In my experience neem oil does not make any difference whatsoever to the little slimy bastards. But don’t despair, there is hope. Even without neem oil, snails and slugs can be dealt with naturally.

My preferred method of organic snail control is to use traps:

The good old beer slug trap is hard to beat. Pour some stale beer into a little bowl. (It doesn’t have to be stale, but why waste fresh beer?)

Snails and slugs find beer irresistible and can smell it from miles. (Or at least from a long way.) They start drinking, and drink and drink and drink, until they are so drunk that they fall in and drown.

It’s the best garden snail killer I know of.

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Plants are amazing things. Tethered to the spot, unable to run or hide from environmental threats, they have instead developed an arsenal of chemical weapons to help shield themselves from the everyday onslaught of the outside world. With a few tips and tricks you can hijack these defence compounds and put them to use with the other plants in your plot to help them withstand almost everything the summer might throw at them. Here are my top four favourites.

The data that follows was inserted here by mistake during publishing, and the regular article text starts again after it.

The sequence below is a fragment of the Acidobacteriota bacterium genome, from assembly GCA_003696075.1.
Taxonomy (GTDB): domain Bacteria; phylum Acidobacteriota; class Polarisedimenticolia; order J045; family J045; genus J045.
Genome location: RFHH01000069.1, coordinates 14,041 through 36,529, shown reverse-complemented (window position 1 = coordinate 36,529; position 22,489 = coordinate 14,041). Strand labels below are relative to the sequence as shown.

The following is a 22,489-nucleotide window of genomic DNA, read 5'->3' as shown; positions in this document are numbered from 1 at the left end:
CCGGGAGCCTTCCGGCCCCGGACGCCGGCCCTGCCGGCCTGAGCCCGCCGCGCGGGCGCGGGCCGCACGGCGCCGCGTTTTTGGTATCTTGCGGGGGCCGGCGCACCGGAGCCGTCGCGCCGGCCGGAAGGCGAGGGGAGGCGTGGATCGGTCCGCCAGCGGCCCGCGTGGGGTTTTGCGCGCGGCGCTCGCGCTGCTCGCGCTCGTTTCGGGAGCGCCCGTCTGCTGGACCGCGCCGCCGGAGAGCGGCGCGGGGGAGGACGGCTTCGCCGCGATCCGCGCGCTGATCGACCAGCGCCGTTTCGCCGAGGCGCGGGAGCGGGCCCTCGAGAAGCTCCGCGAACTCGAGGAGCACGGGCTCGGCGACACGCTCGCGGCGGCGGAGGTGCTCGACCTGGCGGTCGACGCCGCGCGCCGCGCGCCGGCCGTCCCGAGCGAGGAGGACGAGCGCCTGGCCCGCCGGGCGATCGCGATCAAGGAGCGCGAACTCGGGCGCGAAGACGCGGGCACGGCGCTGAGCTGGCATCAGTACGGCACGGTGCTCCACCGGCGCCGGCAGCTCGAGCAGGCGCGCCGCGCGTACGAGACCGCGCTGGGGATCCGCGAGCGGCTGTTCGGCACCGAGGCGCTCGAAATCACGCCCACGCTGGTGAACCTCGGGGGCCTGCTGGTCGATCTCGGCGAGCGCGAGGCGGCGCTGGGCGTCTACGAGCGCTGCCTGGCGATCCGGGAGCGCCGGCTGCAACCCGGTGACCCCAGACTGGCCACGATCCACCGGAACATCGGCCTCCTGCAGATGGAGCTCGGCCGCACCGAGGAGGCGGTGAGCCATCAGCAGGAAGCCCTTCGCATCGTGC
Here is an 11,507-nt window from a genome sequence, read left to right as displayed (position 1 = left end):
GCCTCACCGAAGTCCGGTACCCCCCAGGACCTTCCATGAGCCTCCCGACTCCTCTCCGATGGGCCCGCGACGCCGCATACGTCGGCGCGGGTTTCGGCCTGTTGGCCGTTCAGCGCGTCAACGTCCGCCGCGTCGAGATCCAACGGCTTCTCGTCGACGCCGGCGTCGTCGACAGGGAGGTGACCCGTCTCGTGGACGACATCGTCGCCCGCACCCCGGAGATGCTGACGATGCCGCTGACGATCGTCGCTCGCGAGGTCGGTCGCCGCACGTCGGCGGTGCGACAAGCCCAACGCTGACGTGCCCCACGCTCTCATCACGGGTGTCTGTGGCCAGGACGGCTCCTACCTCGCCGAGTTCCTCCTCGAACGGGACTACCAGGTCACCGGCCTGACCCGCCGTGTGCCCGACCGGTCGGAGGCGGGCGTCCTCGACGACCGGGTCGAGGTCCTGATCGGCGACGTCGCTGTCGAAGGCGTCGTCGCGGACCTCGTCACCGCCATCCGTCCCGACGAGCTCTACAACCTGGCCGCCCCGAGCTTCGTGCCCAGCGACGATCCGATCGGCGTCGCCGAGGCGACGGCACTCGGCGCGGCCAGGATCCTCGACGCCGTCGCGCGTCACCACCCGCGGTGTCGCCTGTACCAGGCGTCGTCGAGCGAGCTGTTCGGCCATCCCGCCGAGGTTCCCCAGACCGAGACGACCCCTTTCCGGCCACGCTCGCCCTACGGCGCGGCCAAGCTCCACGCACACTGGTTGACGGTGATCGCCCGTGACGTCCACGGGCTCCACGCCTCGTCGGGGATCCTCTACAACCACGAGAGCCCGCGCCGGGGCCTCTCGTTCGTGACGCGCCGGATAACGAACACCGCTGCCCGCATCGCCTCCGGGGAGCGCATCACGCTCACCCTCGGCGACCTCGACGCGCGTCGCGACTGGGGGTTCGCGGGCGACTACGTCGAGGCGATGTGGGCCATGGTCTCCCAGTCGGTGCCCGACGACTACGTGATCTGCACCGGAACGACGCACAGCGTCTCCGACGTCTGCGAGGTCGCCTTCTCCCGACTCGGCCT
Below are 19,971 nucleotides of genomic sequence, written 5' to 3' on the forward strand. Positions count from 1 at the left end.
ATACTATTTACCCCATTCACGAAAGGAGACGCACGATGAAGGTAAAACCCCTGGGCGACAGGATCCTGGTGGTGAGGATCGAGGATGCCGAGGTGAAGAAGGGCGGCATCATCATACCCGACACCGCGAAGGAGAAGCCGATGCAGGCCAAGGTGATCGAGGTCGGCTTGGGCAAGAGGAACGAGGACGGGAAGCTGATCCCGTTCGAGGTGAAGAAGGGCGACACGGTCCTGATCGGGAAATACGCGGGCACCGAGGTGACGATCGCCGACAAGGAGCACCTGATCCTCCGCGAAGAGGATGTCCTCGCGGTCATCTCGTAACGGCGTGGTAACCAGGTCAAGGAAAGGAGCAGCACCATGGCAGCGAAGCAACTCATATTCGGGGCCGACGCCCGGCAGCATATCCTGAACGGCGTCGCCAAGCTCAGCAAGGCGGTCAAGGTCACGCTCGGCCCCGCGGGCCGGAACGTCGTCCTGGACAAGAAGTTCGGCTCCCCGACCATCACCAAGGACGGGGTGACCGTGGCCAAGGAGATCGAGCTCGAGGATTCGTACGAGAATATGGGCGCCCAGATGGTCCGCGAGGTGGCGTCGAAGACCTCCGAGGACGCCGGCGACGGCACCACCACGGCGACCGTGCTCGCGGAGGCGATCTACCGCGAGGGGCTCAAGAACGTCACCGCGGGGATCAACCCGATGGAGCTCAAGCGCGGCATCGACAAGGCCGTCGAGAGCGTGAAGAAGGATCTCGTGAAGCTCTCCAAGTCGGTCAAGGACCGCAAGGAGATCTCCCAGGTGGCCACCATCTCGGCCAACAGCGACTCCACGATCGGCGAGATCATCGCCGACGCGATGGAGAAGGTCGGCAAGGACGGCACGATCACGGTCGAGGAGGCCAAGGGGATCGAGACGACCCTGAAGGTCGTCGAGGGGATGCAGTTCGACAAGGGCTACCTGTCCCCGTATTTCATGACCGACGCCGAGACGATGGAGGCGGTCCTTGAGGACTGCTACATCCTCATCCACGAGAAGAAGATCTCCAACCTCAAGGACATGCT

I have yet to meet a gardener who has not bemoaned the night-time raids of slugs and snails. Fortunately, nature has a simple solution. Allicin is a defence compound created by garlic bulbs which both repels and kills slugs and snails. To harness this, simply put a bulb of garlic in a litre of water and blitz it in a food processor. Leave to stand for 10 minutes for the chemical reaction that creates allicin to complete, then strain off the solids and pour the liquid into a spray bottle. OK, as you might have guessed, this stuff does have rather a strong salad dressing smell, but has proven incredibly effective for me – much more so than turning my garden blue with slug pellets. All you need to do is spray it liberally over the plants you find most susceptible just as night begins to fall.